The Devil in the Marshalsea (2014): Antonia Hodgson


Thomas Hawkins: Book I

It’s 1727 and Thomas Hawkins is in trouble. Admittedly, this is pretty much the status quo for this roguish disowned son of a clergyman; but this time things are worse than usual. Having spent his meagre income on wine, women and gambling, Tom is in dire financial straits, but a chance win at the tables has brightened his mood. Now he can pay his rent, get his landlord off his back and carry on having a good time. But the world has other plans. Mugged and robbed in the stews of St Giles, Tom is left – once again – penniless, and his landlord is in no mood to be generous. Our bewildered young hero is dragged off to the infamous Marshalsea, the debtors’ prison in Southwark. Like hell, it’s easy to enter but hard to leave. And, like hell, there are demons loose within. As rumours of murder and ghosts spread around the prison, Tom is made an offer: find the murderer and he will be set free. But what if the murderer finds him first?

The Marshalsea’s name doesn’t have the familiar ring of the Fleet Prison or Newgate, but by the end of the book you feel that you know it intimately – and would have done anything to avoid it. A city within a city, it’s a place where money talks – a bitter irony, considering the debt-laden state of its inmates – and where every kindness has its cost. Despite his swaggering ways, Tom is an innocent among wolves, with little idea of who to trust. His one hope is the offer extended by his old friend Charles Buckley, now a promising young clergyman whose powerful patron just happens to be in charge of the Marshalsea. Charles can’t get Tom off completely, but he makes a deal: if Tom can find the murderer of Captain Roberts – whose beaten body was found hanged in the prison – then Tom will go free. Unfortunately, there’s precious little evidence. Everyone has their own theories about the murderer, and everyone is hiding something. Worst of all, Tom has been unwillingly taken under the wing of Samuel Fleet – the titular devil, a man feared by all within the prison walls, and the one who just happened to be the murdered man’s cell-mate. Fleet professes himself eager to help – but does he help, or hinder?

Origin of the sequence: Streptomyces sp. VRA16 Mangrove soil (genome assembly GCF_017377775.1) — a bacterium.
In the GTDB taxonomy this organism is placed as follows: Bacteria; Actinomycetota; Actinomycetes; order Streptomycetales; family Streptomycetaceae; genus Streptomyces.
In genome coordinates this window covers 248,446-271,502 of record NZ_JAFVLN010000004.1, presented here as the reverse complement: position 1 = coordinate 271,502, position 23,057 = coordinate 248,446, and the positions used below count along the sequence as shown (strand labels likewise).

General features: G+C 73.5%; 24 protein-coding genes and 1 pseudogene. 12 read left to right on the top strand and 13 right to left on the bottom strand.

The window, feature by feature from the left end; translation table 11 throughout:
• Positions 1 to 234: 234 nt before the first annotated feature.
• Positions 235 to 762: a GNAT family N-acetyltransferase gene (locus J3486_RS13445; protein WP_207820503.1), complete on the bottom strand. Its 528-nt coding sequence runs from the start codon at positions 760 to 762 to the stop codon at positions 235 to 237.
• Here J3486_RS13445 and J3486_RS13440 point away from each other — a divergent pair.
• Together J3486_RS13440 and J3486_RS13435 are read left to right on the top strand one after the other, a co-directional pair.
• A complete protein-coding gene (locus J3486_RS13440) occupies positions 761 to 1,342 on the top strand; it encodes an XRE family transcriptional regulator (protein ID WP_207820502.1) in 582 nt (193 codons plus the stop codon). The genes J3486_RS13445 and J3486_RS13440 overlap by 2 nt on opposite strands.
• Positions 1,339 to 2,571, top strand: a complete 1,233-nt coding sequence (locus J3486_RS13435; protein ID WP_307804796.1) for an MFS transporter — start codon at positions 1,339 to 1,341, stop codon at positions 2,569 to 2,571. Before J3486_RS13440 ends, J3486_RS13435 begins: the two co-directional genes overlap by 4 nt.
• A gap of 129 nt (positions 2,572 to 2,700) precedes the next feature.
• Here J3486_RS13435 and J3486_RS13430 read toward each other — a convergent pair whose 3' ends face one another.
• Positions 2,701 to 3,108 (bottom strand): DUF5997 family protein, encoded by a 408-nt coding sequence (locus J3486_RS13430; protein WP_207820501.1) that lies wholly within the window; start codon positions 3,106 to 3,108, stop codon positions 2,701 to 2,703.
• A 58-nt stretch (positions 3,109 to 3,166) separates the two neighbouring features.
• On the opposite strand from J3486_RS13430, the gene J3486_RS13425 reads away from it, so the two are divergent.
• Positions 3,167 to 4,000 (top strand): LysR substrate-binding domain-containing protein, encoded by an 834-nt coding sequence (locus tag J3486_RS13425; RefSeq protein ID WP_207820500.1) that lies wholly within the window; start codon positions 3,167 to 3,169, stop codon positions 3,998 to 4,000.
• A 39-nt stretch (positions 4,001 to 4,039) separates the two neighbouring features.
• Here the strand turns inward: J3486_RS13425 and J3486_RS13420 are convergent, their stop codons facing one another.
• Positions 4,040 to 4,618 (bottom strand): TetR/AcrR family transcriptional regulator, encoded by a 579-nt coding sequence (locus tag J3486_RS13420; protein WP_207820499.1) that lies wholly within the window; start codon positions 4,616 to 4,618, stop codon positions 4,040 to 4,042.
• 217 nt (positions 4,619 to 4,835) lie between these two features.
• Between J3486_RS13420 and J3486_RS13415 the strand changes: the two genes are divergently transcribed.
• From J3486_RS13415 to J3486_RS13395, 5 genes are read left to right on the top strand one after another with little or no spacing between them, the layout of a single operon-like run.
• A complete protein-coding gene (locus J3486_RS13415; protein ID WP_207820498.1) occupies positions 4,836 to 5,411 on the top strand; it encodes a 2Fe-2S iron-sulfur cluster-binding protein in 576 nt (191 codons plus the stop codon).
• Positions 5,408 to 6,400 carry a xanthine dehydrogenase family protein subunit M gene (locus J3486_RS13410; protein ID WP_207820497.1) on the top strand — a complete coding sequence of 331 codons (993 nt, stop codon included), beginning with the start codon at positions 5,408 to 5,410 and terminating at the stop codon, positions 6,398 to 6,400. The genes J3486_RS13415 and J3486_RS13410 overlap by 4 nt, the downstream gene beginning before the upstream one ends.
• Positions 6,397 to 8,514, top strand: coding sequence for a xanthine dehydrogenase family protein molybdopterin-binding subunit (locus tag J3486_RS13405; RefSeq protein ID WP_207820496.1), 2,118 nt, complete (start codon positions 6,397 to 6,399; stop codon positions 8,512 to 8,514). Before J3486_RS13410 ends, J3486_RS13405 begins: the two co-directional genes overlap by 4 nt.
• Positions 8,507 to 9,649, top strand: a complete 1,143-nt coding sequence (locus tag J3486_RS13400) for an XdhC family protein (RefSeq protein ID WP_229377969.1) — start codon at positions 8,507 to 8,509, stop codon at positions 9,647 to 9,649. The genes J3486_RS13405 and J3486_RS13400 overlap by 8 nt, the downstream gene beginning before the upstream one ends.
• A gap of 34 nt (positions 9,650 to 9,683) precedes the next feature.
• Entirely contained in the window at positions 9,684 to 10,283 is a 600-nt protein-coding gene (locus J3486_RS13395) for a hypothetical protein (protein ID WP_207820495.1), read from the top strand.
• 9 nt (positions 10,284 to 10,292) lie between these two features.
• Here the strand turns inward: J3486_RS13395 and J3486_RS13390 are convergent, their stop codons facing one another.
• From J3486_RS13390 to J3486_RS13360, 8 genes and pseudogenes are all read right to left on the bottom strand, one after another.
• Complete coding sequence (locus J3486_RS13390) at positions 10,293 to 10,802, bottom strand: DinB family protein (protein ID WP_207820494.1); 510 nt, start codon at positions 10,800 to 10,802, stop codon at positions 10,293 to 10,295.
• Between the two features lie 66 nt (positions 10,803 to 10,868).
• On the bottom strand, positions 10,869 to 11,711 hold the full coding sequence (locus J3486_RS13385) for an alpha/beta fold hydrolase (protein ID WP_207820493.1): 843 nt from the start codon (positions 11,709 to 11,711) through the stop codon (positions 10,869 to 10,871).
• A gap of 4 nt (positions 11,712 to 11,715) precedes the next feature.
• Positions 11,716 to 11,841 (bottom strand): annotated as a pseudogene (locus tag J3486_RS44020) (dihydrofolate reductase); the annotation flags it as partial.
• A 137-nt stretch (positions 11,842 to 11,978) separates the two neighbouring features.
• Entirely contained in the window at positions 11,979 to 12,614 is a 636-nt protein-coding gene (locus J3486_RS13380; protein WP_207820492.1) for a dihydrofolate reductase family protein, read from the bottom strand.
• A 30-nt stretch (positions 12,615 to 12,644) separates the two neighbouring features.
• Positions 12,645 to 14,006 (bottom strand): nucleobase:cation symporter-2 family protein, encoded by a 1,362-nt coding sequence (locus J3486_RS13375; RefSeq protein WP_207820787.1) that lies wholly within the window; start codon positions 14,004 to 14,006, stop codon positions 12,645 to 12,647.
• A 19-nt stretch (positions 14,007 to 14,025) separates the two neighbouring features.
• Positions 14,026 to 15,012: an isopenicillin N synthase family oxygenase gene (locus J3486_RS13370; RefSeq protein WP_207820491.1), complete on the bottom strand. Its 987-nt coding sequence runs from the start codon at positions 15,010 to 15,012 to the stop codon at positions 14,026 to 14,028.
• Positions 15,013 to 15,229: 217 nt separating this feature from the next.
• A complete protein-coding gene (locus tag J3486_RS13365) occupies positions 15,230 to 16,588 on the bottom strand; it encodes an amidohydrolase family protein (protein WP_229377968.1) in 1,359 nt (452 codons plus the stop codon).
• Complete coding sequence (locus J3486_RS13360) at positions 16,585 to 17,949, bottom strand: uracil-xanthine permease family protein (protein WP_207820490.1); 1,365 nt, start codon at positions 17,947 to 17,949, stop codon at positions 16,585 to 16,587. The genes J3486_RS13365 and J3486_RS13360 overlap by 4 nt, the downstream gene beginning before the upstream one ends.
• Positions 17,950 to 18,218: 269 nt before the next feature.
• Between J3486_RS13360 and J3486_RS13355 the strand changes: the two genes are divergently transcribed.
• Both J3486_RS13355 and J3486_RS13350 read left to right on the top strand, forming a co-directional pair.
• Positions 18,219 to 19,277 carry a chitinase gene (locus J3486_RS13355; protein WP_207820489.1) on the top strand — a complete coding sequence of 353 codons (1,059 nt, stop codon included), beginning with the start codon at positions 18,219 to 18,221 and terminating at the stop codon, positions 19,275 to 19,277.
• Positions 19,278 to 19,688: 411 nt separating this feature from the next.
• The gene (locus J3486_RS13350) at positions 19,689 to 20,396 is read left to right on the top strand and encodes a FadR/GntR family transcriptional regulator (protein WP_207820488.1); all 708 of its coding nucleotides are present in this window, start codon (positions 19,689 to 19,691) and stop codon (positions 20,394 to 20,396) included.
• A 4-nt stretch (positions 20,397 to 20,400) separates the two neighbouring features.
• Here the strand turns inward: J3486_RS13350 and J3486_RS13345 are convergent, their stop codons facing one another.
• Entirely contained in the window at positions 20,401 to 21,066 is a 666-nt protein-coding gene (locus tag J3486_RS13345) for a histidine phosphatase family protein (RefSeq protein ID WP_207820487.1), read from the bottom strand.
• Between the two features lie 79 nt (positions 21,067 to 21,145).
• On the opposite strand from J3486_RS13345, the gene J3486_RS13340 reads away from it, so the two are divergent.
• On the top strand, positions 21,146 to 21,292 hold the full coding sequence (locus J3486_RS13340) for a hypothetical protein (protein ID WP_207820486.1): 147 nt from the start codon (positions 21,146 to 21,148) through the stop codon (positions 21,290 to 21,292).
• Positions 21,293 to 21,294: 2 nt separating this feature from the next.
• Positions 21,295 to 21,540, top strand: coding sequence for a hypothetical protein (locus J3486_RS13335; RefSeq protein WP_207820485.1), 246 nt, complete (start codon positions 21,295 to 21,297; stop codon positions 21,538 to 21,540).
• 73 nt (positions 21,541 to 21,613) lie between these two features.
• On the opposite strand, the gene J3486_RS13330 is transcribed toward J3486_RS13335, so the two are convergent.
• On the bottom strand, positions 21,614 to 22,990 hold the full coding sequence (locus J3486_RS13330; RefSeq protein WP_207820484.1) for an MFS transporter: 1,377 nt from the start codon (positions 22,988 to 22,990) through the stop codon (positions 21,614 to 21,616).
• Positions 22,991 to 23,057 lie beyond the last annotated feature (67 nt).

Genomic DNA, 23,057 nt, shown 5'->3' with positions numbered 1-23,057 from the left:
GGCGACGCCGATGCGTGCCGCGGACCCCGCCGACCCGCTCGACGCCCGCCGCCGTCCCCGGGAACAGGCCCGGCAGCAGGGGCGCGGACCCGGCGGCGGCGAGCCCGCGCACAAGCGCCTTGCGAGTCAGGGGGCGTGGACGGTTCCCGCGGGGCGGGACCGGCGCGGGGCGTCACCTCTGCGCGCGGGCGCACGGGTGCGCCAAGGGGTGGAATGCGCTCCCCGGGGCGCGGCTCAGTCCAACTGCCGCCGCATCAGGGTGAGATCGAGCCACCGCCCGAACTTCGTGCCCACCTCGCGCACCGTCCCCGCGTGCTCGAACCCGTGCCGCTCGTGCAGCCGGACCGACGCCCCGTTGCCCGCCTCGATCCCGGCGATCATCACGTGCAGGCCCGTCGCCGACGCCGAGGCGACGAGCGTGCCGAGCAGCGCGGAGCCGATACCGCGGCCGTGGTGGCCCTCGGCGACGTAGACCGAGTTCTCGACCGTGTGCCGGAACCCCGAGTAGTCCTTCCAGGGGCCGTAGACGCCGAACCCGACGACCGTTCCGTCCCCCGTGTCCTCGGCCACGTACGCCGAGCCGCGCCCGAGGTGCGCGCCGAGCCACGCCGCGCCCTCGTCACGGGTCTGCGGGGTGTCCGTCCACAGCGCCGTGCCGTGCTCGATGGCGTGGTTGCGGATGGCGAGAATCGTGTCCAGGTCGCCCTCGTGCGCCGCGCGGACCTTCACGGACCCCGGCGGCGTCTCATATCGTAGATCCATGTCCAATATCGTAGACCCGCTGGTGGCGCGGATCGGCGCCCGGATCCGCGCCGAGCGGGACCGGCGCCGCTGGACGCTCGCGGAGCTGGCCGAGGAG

Hogson’s novel is a deliciously convincing piece of period work. Her characters speak not with the stilted elegance of fiction, but the crude cut-and-thrust of ordinary life, peppering their dialogue with swear-words and curses. Each member of the prison population (‘community’ seems too gentle a term) is quickly blocked out into a rounded, vivid personality, from William Acton, the red-faced brute of a governor, to Mr Woodburn, the mild-mannered priest tasked with the job of saving these disinterested souls. And we come to know the Marshalsea itself, with its grim split personality: the Master’s Side, where gentlemen can while away the time at Mrs Bradshaw’s coffee-house, or the chop-house, or have a shave with Trim the Barber – just as long as they have enough money to pay for their rent along with these luxuries – while, on the far side of the dividing wall, the Commons Side is a stew of filthy, close-packed, diseased humanity condemned to a living death. Despite the wall, it’s all too easy to slip from the Master’s Side into the Commons; just as long as you never expect to make it out again.

The central mystery – who killed Captain Roberts? – is meaty and satisfying and I only guessed the right answer by virtue of having suspected absolutely everybody in the novel at some point, including Tom himself. However, there are plenty of other secrets to winkle out: is Samuel Fleet friend or foe? What is his relationship with Kitty, the pretty maid from the prison’s coffee-house? What lies behind the sightings of Captain Roberts’s ghost? And, perhaps the most devilish question of all: how far will Tom go to find the truth? If an easier path is offered, securing his release without assuaging his doubts, will he take it? Has our young hero wandered so deep into the mire that even his honour can be bought? If this is a rake’s progress, it’s also (to some extent) a kind of pilgrim’s process: the situation in which a young man has to decide what he stands for, and how much of himself he’s prepared to lose to dissolution. Fortunately, Tom remains cheerfully temptable throughout and, given that this is the first in a series, it’s safe to say that his experience in the Marshalsea won’t be quite the salutary lesson it should have been.

Considering I bought this book three years ago, it’s high time I read it; and it was worth the wait: a brilliantly-evoked tale of sin and grit and misery in early Georgian London, happily probing the city’s grimy underbelly. Hodgson writes well and with relish, and although none of her characters are precisely nice (because where would be the fun in that?), I’ve come away with soft spots for several, primarily Moll, Fleet and Trim. And perhaps the best thing, as revealed by her afterword, is that so many of the figures we meet actually existed. Sadly that also means that the conditions she describes are equally authentic, many based on a diary kept by John Baptist Grano, a trumpeter who had worked with Handel, and who was imprisoned in the Marshalsea for eighteen months in 1728-9. That gives us pause for thought – but it’s also a joy, as a modern person comfortably removed from all the filth and disease, to have such a well-crafted view into the less glamorous and elegant aspects of my city’s Georgian past.

I’m sure it won’t be long before I’m tempted to find out what Tom Hawkins did next…

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